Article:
“Mo Money Mo Problems” said it best with, “The more money we come across, the more problems we see.” The song’s musical prophesy is reflected well within Lauren Greenfield’s new documentary, based on her 2017 photo exhibition and book Generation Wealth. The exhibition was 25 years of photos taken by Greenfield from the 90s to the present which reflected on how people, predominately Americans, view wealth and luxury in their society. The documentary expands upon Greenfield’s photos in sometimes unnecessary and meandering ways, but mostly in some truly powerful and revelatory moments.
The documentary goes several directions but the most effective are when Greenfield shows photos she took in the early 90s of high school age Gen X-ers from her wealthy alma mater, the tiny Santa Monica-based Crossroads School. The audience gets to see these photos and then meet these same figures of privilege all grown up. Some are eye-rollingly unchanged and woefully lacking in self-awareness, while a few have learned some valuable lessons what’s truly important in their lives. Others that were photographed are a pre-teen Kim Kardashian and Kate Hudson (most viewers know what happened to them).
Greenfield is known best for her fascinating and jaw-dropping documentary ode to uber-wealth The Queen of Versailles. David and Jackie Siegel make a couple of appearances in this documentary as well, most winkingly as they sit in the background of a Trump rally and pretty much represent those Wealth obsessed who’ve seemingly learned nothing over time.
There are some interesting reflections on America’s wealth culture, especially one moment where someone reflects that more people are so attached to images of wealth on TV that they could tell you all the names of the Kardashians but not the names of their neighbors. That’s a sobering moment that probably hits home for a lot of the viewers of this documentary, even the ones who consider themselves more grounded than many of the film’s subjects. Of course, this film judges Baby Boomers, but it also looks at the problematic choices made by Gen Xers and how that’s trickled down to Millennials. Everyone is a bit to blame and that push for accountability for all generations is refreshing.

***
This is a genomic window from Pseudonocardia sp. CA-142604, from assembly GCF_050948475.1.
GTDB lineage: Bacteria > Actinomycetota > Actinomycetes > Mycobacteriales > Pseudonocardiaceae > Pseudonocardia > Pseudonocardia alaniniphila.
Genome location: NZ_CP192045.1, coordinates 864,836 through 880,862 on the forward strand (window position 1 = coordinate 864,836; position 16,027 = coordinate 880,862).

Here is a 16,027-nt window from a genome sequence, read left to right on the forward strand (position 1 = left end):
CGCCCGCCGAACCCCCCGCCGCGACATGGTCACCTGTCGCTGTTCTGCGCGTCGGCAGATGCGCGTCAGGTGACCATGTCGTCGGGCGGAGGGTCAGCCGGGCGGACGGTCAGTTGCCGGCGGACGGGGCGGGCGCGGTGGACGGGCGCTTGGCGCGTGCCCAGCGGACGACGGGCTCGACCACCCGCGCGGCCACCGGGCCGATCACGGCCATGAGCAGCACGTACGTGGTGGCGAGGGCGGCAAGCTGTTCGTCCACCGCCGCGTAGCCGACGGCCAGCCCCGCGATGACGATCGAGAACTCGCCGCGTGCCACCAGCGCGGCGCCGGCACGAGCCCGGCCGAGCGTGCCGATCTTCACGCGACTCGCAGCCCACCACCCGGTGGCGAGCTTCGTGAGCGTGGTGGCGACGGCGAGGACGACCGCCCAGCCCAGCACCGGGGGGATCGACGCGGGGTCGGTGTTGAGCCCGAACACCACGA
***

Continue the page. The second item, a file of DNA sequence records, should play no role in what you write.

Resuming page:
Lauren Greenfield herself takes her documentary on a turn when she essentially asks herself if she’s no better than her extravagant subjects, just that she’s work obsessed rather than money obsessed. Many documentaries falter and fail when the filmmaker gets personal, but these moments enrich the film, because Greenfield has spent half her life chasing this project. The film starts to become less judging those who grasp at fame and fortune, and more about offering a potential solution to the wealth delusion. Without spoiling anything, the answers seem to be in passing down things to one’s children that money can’t buy or replace, which is love and attention.
It seems so simple, but Greenfield lays it out within her own life and the lives of a few of her sobered subjects in a really delicate way. Generation Wealth soars when it stops being an indictment of our frivolous times and more about repairing and healing relationships with others and ourselves. There’s a rule in memoir writing that the author should be the hardest judge on themselves. Generation Wealth is a bit about money’s impact on Generation X and their offspring, but it resonates thanks to a more micro, intimate examination of our culture.